After the quick bite at the Union Station, we decided that we should just take a walk around the area and then call it a day. After all, Suanne had not slept well on the flight.
So, we thought the best thing is to just visit the US Capitol and the surrounding area since it was just a couple of blocks away.
The US Capitol is located at the very eastern end of the National Mall. If you have a map, you will see that it is at the center of Washington DC, well, almost. The US Capitol had a direct line of sight of the White House via Pennsylvania Ave … actually almost direct line of sight had it not being blocked slightly by the Treasury building or something.
Most impressive of all, it has a direct line of sight of the entire National Mall. This line leads down to the Washington Monument and eventually end up at The Lincoln Memorial.
It was very quiet around the area which we thought was a bit odd. We would have thought that this place would be teeming with tourists and all. It was quite obvious that security around the area was tight and cars are prevented from driving right up to the building. As a matter fact, all the government buildings we come across has bollards and barriers of all shapes and form.
I think we went at the wrong time. We were there on Sunday and maybe that is why there were hardly anybody around. I thought that one could visit the US Capitol but we could not find the entrance despite rounding the entire building. We did see that they are in the midst of constructing quite a big Visitor Center.
Here is the boring part … so bear with me.
The US government consists of three separate and independent branches. These branches are known as the legislative, executive and judiciary. In simple terms, the legislative is the US Congress which sits in the US Capitol, the executive is the US President who resides in the White House and the judiciary is the Supreme Court. Each of these branches has its own powers as described in the US Constitution and have powers too to regulate each of other to prevent abuse of power.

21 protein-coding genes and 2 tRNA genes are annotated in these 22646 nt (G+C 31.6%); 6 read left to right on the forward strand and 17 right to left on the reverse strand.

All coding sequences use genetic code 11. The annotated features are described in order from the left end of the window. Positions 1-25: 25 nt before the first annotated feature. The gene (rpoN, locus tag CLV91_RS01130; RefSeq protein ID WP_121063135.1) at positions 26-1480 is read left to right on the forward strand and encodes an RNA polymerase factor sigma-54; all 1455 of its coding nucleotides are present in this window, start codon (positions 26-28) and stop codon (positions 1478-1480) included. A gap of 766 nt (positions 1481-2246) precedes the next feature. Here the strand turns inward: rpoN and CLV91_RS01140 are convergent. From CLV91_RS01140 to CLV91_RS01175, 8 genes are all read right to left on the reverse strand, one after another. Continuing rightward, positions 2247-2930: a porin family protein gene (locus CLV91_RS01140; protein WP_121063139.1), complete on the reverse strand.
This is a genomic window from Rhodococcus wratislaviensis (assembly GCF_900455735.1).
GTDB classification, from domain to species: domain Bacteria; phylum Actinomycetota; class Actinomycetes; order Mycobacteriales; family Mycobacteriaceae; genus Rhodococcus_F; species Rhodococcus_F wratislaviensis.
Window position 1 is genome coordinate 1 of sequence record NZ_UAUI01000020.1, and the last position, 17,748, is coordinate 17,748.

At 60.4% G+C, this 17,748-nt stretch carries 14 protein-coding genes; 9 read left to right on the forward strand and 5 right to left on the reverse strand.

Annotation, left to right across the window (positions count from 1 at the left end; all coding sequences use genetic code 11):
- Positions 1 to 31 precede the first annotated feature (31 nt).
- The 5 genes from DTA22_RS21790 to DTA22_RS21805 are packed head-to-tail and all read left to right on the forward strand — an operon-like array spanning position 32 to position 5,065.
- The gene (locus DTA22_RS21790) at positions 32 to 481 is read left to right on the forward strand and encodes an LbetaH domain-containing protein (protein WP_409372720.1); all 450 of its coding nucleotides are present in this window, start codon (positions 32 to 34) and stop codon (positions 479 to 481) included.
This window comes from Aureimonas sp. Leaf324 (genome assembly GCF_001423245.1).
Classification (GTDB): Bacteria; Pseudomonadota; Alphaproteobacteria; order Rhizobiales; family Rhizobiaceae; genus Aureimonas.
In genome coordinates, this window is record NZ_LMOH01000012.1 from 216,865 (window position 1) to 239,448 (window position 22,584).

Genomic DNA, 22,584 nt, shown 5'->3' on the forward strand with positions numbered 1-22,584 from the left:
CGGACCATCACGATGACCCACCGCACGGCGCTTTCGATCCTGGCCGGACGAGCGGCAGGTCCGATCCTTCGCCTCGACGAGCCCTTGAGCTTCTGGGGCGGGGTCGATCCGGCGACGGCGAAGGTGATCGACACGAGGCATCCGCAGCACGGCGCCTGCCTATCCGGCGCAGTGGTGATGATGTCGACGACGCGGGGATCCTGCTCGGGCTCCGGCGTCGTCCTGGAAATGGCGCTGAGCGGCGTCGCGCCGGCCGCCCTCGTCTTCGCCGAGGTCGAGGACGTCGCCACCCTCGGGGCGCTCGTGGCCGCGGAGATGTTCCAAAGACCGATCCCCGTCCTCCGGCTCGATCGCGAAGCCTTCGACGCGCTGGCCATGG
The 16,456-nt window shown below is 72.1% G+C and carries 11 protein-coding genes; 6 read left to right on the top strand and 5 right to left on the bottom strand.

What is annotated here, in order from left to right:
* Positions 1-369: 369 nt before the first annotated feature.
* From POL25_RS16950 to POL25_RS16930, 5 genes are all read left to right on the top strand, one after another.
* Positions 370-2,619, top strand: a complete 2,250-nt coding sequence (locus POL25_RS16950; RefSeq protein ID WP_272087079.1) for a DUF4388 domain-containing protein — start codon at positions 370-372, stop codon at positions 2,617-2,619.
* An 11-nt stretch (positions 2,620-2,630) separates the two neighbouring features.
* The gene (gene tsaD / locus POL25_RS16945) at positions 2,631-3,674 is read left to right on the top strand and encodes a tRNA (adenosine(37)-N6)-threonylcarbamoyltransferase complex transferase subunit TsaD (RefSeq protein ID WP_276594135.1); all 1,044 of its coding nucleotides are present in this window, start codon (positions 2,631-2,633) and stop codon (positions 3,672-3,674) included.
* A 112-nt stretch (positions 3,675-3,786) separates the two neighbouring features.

From the US Capitol, the Congress’s main role is to create and ratify the laws of the land. It is equivalent to parliaments in many other countries.
The US Capitol is also the place where the US President is inaugurated … and also the place where many past presidents are laid-in-state.
The most striking part of the US Capitol is the central dome erected above the central rotunda. On each side of the dome is a wing, each housing the Senate and House of Representatives. Because of the size of the building, one could not really clearly see the Statue of Freedom which crowned the dome. This statue is the tallest statue in DC and is symbolic in that way it’s saying that there is nothing greater than freedom in the US.
The building is huge and is certainly the grandest of all buildings in the capital city. Suanne refers to this as the BIG White House. I asked her why and she said that it’s because it’s like the White House except that it’s bigger. LOL!
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Hey Ben and Suanne,
The reason why Sunday isn’t the busiest is because the Capitol isn’t open for tourists on Sundays.
Also as for your parking issues, you can park at West Potomac Park which is free parking after 7 AM (I believe). I was just there a couple weeks ago and we parked there at 9 until 6PM no problem. Its really close to Lincoln Memorial, Roosevelt Memorial, etc.
You mentioned THE STATUE OF FREEDOM on top of the US Capitol dome. Originally, her name was “ARMED FREEDOM” because she is holding a sword in her right hand (and a laurel wreath in her left.) The word “armed” was dropped over time. Did you know her headress is an eagle?
So, the Statue of Liberty is in NYC and the Statue of Freedom is in DC. How about the Statue of Justice — do you know where she is?
Hi Headquarters: I have no idea at all. I would guess that the Statue of Justice would be in the Supreme Court but I can’t remember any statue other than the one of John Marshall. You tell me.